Referring to waveform (c) of FIG. 6, the first pulse 300 remains constant regardless of the multi-states, while the second pulses, 301, 302, 303, and 304, are different from each other in duration (or pulse width) in accordance with the multi-states. Here, the duration is defined as a time of maintaining the maximum level of the current Ic. As illustrated in FIG. 2, the phase-changeable material (GST) is variable in the amorphous volume by the duration of temperature. Thus, the memory cell can be programmed in a desired state by controlling the duration of the second pulse.

The first pulse 300 initializes the memory cell in the reset state regardless of the previous state. The second pulses 301˜304 are different in their durations (or pulse widths) in accordance with the multi-states, being used to program the memory cell in a desired state. The second pulse 301 has a duration of D1-D0. If the second pulse 301 is applied to the memory cell, the memory cell is programmed into the <1,1> state. The second pulse 302 has a duration of D2-D0. Here, D2-D0 is longer than D1-D0. If the second pulse 302 is applied to the memory cell, the memory cell is programmed into the <1,0> state. The second pulse 303 has a duration of D3-D0. Here, D3-D0 is longer than D2-D0. If the second pulse 303 is applied to the memory cell, the memory cell is programmed into the <0,1> state. The second pulse 304 has a duration of D4-D0. Here, D4-D0 is longer than D3-D0. If the second pulse 304 is applied to the memory cell, the memory cell is programmed into the <0,0> state.

Referring to waveform (d) of FIG. 6, the first pulse 400 remains constant regardless of the multi-states, while the second pulses, 401, 402, 403, and 404, are different from each other in duration and amplitude in accordance with the multi-states. As illustrated in FIG. 2, the phase-changeable material (GST) is variable in the amorphous volume by the maximum temperature and the duration time of temperature. Thus, the memory cell can be programmed in a desired state by controlling the duration and amplitude of the second pulse.

The first pulse 400 initializes the memory cell in the reset state regardless of the previous state. The second pulses 401˜404 are different in their durations and amplitudes in accordance with the multi-states, being used to program the memory cell in a desired state. The second pulse 401 has amplitude of I0 and a duration of D1-D0. If the second pulse 401 is applied to the memory cell, the memory cell is programmed into the <1,1> state. The second pulse 402 has amplitude of I1 and a duration of D2-D0. Here, I1 is smaller than I0 and D2-D0 is longer than D1-D0. If the second pulse 402 is applied to the memory cell, the memory cell is programmed into the <1,0> state. The second pulse 403 has amplitude of 12 and a duration of D3-D0. Here, 12 is smaller than I1 and D3-D0 is longer than D2-D0. If the second pulse 403 is applied to the memory cell, the memory cell is programmed into the <0,1> state. The second pulse 404 has amplitude of I3 and a duration of D4-D0. Here, I3 is smaller than 12 and D4-D0 is longer than D3-D0. If the second pulse 404 is applied to the memory cell, the memory cell is programmed into the <0,0>0 state.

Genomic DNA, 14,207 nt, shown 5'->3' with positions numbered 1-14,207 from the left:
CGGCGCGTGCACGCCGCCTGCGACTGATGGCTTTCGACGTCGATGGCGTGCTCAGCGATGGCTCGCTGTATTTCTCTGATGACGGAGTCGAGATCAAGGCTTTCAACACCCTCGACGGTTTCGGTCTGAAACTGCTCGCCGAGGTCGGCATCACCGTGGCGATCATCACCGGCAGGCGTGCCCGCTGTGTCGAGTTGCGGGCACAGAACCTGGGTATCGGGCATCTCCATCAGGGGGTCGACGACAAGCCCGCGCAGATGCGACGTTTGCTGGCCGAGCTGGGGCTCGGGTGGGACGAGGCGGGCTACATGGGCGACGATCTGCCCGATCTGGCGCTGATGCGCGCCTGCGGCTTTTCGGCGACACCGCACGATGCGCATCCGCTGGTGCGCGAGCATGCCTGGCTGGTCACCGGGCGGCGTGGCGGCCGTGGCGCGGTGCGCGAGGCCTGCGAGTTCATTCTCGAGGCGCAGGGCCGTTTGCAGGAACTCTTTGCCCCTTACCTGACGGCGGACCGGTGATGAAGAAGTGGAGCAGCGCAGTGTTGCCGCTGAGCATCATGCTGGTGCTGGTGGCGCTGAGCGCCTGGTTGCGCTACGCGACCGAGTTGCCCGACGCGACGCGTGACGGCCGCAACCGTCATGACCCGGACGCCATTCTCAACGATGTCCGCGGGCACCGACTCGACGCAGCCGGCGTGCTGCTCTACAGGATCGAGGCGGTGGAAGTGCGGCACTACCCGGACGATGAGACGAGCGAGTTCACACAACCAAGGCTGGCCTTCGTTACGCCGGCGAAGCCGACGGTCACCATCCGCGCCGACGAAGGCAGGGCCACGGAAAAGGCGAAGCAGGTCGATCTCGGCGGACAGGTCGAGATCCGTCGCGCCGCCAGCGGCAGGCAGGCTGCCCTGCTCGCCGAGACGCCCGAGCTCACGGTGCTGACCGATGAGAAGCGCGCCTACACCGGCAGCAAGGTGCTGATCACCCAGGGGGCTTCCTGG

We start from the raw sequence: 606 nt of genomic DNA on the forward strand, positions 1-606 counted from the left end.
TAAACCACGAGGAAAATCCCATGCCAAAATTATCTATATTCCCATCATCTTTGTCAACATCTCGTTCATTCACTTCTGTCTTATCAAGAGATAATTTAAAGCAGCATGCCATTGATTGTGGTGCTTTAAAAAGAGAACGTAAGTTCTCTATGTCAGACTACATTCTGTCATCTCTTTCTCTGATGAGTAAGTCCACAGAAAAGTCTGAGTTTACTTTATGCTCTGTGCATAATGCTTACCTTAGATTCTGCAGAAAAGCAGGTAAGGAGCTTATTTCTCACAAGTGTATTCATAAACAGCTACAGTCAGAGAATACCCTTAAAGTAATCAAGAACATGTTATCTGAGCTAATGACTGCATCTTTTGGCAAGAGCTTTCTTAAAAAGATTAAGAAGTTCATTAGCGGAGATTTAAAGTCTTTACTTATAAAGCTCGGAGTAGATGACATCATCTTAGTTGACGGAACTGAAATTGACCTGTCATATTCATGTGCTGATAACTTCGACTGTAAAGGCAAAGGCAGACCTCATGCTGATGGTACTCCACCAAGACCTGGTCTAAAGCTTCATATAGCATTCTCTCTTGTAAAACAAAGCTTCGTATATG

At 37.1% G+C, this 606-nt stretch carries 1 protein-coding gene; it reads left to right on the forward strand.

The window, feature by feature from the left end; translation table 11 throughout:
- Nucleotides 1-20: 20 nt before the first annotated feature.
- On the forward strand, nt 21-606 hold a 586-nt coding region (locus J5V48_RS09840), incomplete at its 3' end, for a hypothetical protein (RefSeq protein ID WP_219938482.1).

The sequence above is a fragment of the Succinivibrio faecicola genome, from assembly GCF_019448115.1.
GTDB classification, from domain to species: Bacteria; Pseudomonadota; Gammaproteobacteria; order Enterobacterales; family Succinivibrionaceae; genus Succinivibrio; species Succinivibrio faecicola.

In FIG. 6, when the memory cell is required to be programmed into the <1,1> state, the first pulses, 100, 200, 300, and 400, may be used alone, that is, the second pulses, 101, 201, 301, and 401, may not be used.

With the program approaches shown in FIG. 6, the memory cell is programmed always from the reset state, so that it is possible to complete an accurate program operation without the program being affected by the previous state.

Waveforms (a) through (d) of FIG. 7 show the first and second pulses in programming data after initializing the memory cell in the set state, in which the first pulse maintains its waveform constant while the second pulse is variable in waveform dependent on the multi-states. Waveform (a) illustrates the case when the second pulse varies with falling time, and waveform (b) illustrates the case when the second pulse varies with amplitude. Waveform (c) illustrates the case when the second pulse varies with duration, and waveform (d) illustrates the case when the second pulse varies with amplitude and duration.

Referring to waveform (a) of FIG. 7, the first pulse 600 remains constant regardless of the multi-states, while the second pulses, 601, 602, 603, and 604, are different from each other in falling time in accordance with the multi-states.

The first pulse 600 initializes the memory cell in the set state regardless of the previous state. The second pulses 601˜604 are different in their falling times in accordance with the multi-states, being used to program the memory cell in a desired state. The second pulse 601 has a falling time of T1-T0. If the second pulse 601 is applied to the memory cell, the memory cell is programmed into the <0,0> state. The second pulse 602 has a falling time of T2-T0. Here, T2-T0 is shorter than T1-T0. If the second pulse 602 is applied to the memory cell, the memory cell is programmed into the <0,1> state. The second pulse 603 has a falling time of T3-T0. Here, the T3-T0 is shorter than the falling time of T2-T0. If the second pulse 603 is applied to the memory cell, the memory cell is programmed into the <1,0> state. The second pulse 604 has a falling time near zero. If the second pulse 604 is applied to the memory cell, the memory cell is programmed into the <1,1> state.